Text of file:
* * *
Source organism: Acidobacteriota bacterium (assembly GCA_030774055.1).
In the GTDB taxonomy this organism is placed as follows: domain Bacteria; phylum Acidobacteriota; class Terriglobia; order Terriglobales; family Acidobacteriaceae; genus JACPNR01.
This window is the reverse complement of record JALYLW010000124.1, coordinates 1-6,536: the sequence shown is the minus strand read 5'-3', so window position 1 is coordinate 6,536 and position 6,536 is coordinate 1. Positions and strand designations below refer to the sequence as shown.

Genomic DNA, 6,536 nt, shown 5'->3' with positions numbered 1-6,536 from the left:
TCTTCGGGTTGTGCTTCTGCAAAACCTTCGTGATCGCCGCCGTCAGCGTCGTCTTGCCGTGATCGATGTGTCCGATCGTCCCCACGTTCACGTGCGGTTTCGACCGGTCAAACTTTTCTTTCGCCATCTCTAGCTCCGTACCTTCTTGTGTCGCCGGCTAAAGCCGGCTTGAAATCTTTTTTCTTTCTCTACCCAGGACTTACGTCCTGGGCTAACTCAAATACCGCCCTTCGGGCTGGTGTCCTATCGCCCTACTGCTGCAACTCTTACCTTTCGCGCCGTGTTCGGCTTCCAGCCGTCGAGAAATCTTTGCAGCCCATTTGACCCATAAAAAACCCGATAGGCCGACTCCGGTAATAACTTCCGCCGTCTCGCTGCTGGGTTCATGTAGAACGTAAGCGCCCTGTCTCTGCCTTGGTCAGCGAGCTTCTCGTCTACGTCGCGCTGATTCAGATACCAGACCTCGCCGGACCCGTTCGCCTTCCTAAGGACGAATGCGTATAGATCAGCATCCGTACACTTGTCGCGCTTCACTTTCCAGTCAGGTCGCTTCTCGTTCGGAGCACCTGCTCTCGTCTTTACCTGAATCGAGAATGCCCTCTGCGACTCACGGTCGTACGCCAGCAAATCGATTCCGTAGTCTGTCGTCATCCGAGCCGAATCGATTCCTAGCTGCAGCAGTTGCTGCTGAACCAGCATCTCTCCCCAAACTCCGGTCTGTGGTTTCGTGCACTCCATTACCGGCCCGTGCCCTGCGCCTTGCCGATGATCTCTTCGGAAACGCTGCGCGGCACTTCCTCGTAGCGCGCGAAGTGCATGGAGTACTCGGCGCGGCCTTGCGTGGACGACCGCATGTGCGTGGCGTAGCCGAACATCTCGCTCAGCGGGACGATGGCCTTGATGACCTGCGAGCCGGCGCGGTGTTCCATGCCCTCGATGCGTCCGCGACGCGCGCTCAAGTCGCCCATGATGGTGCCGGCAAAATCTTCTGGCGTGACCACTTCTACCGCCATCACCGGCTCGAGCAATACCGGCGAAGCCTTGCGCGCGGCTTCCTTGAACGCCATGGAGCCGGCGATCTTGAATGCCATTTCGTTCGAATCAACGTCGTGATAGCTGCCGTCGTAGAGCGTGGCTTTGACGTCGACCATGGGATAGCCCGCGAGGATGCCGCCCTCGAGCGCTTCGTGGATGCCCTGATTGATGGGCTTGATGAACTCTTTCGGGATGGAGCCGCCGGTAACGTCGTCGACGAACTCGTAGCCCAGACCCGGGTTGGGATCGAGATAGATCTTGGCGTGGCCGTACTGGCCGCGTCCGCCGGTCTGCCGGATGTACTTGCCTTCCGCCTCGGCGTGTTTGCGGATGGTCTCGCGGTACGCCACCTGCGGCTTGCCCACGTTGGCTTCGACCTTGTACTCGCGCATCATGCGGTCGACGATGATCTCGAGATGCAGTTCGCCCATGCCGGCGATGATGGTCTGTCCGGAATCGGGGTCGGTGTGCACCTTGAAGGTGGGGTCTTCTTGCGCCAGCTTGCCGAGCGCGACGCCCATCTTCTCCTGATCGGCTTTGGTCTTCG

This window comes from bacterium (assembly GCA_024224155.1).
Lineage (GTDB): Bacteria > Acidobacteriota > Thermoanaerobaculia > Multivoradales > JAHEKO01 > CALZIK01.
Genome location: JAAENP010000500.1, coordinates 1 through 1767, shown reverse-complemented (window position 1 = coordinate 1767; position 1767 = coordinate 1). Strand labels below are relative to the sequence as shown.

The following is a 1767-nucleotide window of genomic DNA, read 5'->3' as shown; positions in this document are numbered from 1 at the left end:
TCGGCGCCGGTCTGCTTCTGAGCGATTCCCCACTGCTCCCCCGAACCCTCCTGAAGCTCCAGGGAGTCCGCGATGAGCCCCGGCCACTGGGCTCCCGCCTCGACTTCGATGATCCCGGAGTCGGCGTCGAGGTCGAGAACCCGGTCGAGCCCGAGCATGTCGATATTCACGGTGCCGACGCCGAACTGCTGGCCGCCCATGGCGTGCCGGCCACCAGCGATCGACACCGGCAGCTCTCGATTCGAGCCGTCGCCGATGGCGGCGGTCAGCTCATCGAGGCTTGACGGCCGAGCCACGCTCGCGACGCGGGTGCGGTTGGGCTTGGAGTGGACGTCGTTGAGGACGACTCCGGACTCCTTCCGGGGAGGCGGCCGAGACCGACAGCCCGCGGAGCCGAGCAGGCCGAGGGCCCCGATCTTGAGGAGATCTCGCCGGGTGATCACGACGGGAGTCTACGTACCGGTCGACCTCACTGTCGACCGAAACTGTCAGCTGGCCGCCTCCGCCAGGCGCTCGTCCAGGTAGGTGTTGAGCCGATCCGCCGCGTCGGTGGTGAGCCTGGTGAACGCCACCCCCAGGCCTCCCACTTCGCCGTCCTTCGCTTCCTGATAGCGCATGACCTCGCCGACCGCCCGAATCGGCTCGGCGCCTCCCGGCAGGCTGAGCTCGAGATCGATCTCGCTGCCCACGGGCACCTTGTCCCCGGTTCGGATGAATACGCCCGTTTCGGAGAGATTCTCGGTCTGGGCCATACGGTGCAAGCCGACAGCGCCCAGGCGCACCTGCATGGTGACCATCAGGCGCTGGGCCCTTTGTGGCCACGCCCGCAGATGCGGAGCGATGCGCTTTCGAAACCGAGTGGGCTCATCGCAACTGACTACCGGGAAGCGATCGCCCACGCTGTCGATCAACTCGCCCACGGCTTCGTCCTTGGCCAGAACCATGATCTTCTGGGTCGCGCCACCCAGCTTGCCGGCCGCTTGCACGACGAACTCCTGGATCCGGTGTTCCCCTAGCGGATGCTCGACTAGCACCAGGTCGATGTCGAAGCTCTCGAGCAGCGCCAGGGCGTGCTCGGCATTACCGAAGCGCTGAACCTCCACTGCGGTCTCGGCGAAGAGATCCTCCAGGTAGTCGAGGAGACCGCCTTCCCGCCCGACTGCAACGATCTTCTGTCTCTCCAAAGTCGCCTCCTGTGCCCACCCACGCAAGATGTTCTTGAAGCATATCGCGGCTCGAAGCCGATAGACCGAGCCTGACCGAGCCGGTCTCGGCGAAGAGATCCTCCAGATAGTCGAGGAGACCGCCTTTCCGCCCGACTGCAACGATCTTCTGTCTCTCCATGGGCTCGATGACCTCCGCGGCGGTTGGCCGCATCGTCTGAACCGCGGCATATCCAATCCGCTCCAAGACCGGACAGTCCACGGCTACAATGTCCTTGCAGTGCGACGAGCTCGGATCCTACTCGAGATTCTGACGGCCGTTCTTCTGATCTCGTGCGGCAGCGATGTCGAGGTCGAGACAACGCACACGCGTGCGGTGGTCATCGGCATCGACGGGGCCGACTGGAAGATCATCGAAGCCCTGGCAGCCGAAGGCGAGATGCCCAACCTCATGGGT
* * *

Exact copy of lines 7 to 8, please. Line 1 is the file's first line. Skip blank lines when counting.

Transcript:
Lineage (GTDB): Bacteria > Acidobacteriota > Thermoanaerobaculia > Multivoradales > JAHEKO01 > CALZIK01.
Genome location: JAAENP010000500.1, coordinates 1 through 1767, shown reverse-complemented (window position 1 = coordinate 1767; position 1767 = coordinate 1). Strand labels below are relative to the sequence as shown.